In the Huffington Post last week, Glenn Greenwald, Slate contributor Ryan Gallagher, and Ryan Grim had an investigative piece reporting that the NSA had been tracking the online porn-viewing habits of several Muslim leaders whom it viewed as radicals. A top-secret document shows that the agency was considering exposing these firebrands’ Internet dalliances as a […]
Americans are still trying to get a handle on the full extent of the government’s domestic spying activities, including the recent revelation that the National Security Agency (NSA) has been collecting and storing the email address books of ordinary Americans using online messaging services. Many users of such services are looking to tech executives for […]
A few months ago at a demonstration against the president of Montreal, Maine and Atlantic Railway, a Canadian citizen made the following claim: “We don’t have guns, we are not Americans, we are civilized.” A few days before, in early July, a train of the company had run away and exploded in Lac-Megantic, Quebec, killing […]
From the Tongue-In-Cheek Department of Laissez Faire Books…Washington, D.C. — Sen. Dianne Feinstein (D-CA), chairman of the Senate Intelligence Committee, announced that her committee will hold a “major review into all intelligence-collection programs.” This surprising declaration followed the revelation, through documents leaked by government whistle-blower Edward Snowden, that the NSA has been listening to the […]
From the Tongue-in-Cheek Department of Laissez Faire Books…Washington, D.C. – The complex negotiations aimed at bringing a long-term solution to the federal government’s expenditure and debt problem have produced an unconventional proposal. “Although the solution only focuses on a tiny fraction of government expenditures,” declared President Barack Obama, “it is a step in the right […]
I’ve just spent a harrowing weekend reflecting on Thomas Paine’s Common Sense, the pamphlet that came out in January 1776 and turned the public toward seeking independence from Britain. I say harrowing because the distance between the ideals found in this pamphlet and those of today’s America is so vast as to be nearly unrecognizable.The […]
It was a wild ride last week in the world of the Deep Web, that section of the Internet that requires special tools to access. The feds took down the site called Silk Road and claim to have arrested its founder and administrator. The news streams were filled with lurid tales of derring-do in this […]
Want to know just how invasive the state is going to get in the United States?Well, take a look across the pond.In terms of the large, invasive state, we English are way ahead of you guys. We’re a good 50 or more years further down the road to serfdom.Nineteenth-century Britain was about as glorious a […]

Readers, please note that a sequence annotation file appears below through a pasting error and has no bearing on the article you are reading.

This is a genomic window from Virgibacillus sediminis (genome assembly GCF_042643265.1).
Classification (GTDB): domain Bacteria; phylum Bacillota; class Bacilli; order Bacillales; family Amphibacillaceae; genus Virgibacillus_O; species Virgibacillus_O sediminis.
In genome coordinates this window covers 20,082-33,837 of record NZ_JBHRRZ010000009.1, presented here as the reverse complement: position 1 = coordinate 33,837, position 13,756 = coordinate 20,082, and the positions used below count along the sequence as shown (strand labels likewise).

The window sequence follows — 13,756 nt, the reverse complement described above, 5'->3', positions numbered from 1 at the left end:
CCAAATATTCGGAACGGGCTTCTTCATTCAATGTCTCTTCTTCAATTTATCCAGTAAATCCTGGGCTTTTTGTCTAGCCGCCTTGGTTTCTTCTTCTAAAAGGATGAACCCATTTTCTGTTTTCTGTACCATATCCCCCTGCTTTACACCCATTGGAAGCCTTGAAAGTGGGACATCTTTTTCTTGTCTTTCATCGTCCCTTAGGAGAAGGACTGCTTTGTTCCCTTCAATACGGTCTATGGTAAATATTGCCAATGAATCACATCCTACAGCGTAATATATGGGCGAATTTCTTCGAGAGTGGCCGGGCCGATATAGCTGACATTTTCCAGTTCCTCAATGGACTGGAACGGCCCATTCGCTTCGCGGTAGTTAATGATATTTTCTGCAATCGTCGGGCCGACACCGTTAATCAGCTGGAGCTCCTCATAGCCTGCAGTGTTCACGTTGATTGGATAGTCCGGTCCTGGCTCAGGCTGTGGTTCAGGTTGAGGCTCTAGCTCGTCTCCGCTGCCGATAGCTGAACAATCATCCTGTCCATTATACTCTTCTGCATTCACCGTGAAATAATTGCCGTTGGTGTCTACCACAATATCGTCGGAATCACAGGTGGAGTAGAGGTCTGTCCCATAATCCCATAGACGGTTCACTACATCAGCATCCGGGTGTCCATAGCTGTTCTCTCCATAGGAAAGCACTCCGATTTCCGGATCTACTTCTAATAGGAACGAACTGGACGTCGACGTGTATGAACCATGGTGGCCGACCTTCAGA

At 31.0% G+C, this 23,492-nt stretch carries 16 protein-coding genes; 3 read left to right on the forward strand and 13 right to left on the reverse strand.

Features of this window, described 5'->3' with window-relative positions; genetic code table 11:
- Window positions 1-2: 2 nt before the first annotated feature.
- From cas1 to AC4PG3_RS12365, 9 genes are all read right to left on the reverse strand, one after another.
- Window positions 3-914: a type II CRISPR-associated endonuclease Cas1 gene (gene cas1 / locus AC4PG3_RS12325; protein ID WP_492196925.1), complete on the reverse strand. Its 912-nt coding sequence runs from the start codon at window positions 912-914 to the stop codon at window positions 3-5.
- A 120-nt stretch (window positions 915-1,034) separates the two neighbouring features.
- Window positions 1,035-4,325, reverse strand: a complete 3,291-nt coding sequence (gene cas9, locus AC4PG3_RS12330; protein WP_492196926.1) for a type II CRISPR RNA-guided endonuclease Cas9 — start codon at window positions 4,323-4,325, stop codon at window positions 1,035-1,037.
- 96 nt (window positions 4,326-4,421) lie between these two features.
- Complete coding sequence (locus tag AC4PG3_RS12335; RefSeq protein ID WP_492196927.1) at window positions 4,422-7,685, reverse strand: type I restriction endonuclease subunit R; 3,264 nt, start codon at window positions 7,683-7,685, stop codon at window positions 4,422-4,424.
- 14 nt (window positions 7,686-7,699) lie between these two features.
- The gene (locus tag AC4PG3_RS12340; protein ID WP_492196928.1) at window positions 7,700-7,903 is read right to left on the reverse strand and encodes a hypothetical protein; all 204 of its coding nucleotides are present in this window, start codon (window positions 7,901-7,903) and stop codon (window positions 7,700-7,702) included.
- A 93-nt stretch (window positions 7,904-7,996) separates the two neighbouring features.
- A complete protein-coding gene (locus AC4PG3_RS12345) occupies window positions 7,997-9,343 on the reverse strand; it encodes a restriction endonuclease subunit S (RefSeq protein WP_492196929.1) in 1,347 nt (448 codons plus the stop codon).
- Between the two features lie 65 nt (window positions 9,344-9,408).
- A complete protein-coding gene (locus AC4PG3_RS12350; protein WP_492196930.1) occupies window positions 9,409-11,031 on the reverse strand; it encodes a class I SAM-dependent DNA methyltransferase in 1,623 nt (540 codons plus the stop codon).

A tense drama unfolded this week with the virtual shutdown of vital government agencies: the Commodity Futures Trading Commission, the Consumer Financial Protection Bureau, the National Labor Relations Board, the Equal Employment Opportunity Commission, as well as many other such federal agencies. Without them, the Founding Fathers could not have imagined the republic.Even if fewer […]
Three months after Edward Snowden’s leaks began to reveal the extent of the U.S.’ mass surveillance program, “serious people” are beginning to make the case that it’s time for the outrage and indignation to subside and give way to a “national conversation” about the future of surveillance. So has the moment come for us to […]
Sometimes, the news of the day causes me to say, “Huh?” The New York Times revelations last month about NSA programs and activities to enhance the agency’s ability to spy on ordinary citizens prompts today’s “Huh?” Who knew that our every phone call, Internet post and tweet is being recorded by the government?
I have operated under the (apparently mistaken) impression that the Constitution of the United States prohibits the random, warrantless surveillance of ordinary citizens. In fact, I’m certain it’s written down somewhere… oh, yes, it’s the Fourth Amendment.
It specifically states:
“The right of the people to be secure in their persons, houses, papers, and effects, against unreasonable searches and seizures, shall not be violated, and no Warrants shall issue, but upon probable cause, supported by Oath or affirmation, and particularly describing the place to be searched, and the persons or things to be seized.”
So what am I missing?
Since Sept. 11, our government has acted as if security and privacy were an either/or proposition. In other words, an increase in one causes a decrease in the other. Like a seesaw, if one side goes up, the other side must go down.
As federal security consultant Ed Giorgio stated several years ago in a widely quoted New Yorker article, “Privacy and security are a zero-sum game.” Apparently, in order to be more “secure,” we must accept less “privacy.” That includes allowing increased warrantless surveillance and scrutiny by the government.
So is the government’s argument sound?
Before we can know whether it is sound, let’s define some terms. In particular, “security” and “privacy.”
Security is generally defined as “freedom from danger, fear, or anxiety.” And privacy is defined as “freedom from undesired outside influence or intrusion.”
But are those the right definitions?
Is “freedom from danger, fear, or anxiety” really the opposite of “freedom from undesired outside influence or intrusion”? In particular, are they mutually exclusive?
On the contrary, these limited definitions are not appropriate in this scenario. Security comprises more than a feeling that one is safe. In a broader sense, it represents tools and methods that you could potentially use to ensure your privacy.